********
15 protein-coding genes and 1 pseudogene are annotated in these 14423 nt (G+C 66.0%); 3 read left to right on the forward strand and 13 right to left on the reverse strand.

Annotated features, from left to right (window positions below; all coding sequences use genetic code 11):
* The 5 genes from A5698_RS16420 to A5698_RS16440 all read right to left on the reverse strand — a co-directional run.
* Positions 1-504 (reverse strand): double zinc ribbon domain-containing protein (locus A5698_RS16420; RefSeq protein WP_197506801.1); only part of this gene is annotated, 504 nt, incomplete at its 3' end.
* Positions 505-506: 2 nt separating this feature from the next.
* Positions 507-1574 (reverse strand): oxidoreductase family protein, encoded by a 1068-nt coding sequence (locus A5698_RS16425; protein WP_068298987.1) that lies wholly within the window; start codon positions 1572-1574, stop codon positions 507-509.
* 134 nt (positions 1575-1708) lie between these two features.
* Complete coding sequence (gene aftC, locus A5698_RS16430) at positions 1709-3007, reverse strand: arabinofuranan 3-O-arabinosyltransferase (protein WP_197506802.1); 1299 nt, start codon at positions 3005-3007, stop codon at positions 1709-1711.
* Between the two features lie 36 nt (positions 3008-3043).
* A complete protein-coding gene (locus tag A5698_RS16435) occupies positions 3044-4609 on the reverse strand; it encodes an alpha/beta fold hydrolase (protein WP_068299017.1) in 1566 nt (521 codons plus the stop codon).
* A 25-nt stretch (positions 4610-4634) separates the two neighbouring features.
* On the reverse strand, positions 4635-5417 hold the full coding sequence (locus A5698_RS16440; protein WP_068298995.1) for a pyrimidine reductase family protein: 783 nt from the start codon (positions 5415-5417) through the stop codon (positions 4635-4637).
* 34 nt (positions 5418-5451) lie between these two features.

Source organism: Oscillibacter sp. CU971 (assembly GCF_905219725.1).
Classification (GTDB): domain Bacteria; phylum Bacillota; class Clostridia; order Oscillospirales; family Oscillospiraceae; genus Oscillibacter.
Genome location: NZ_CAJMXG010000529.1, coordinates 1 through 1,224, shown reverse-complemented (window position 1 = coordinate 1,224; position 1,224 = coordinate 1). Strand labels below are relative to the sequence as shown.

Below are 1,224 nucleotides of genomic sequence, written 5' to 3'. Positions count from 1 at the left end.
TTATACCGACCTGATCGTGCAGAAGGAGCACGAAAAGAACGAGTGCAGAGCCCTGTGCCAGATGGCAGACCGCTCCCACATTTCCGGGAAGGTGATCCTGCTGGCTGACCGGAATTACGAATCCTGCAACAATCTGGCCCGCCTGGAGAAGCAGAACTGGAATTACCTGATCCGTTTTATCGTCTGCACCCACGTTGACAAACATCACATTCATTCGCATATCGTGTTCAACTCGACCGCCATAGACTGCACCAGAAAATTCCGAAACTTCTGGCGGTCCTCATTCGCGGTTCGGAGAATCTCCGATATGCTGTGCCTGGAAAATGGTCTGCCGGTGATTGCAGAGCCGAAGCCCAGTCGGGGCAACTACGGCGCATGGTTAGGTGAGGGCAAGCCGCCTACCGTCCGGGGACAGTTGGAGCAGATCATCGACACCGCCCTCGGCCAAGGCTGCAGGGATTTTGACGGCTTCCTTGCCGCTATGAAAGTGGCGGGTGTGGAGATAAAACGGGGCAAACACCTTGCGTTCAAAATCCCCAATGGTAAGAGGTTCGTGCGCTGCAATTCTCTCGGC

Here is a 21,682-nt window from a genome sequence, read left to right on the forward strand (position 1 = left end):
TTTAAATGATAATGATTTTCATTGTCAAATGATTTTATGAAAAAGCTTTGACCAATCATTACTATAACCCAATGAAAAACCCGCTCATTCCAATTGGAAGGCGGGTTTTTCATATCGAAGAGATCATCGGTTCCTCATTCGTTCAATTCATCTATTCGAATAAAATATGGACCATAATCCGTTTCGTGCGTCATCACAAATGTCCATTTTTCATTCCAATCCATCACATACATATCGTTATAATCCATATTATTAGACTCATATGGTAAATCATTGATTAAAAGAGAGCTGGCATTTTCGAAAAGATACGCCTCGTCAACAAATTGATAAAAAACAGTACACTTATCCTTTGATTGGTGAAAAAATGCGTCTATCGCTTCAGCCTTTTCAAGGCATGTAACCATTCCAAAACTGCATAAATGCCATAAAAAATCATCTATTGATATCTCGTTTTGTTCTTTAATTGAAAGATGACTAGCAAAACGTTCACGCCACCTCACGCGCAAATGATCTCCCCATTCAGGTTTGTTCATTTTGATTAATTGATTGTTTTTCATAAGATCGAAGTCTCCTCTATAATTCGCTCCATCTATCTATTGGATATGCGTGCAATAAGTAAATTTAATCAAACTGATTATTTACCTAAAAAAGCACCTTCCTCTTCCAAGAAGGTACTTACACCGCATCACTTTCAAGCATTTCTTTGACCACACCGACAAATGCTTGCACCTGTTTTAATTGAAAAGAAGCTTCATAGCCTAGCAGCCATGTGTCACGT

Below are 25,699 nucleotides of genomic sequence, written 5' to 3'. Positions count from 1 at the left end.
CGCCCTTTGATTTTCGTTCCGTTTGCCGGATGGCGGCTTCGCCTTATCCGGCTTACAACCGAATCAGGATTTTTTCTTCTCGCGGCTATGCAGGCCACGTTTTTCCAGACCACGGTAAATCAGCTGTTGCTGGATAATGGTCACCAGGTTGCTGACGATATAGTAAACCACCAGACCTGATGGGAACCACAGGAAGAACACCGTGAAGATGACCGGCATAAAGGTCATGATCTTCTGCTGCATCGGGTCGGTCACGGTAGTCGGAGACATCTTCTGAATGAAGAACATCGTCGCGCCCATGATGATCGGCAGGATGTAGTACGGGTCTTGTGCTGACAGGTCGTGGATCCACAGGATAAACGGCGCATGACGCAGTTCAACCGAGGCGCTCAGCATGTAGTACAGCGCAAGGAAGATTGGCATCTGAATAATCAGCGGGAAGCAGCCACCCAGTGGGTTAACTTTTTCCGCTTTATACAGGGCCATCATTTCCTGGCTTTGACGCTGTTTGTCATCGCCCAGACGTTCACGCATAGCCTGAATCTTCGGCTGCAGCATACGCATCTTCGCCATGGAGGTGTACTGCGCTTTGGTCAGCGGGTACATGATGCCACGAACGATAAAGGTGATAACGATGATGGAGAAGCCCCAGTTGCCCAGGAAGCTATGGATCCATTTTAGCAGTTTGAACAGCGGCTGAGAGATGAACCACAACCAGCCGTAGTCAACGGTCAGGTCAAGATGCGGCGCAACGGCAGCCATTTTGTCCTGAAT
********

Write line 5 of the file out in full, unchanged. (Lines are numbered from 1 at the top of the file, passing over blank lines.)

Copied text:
* Positions 505-506: 2 nt separating this feature from the next.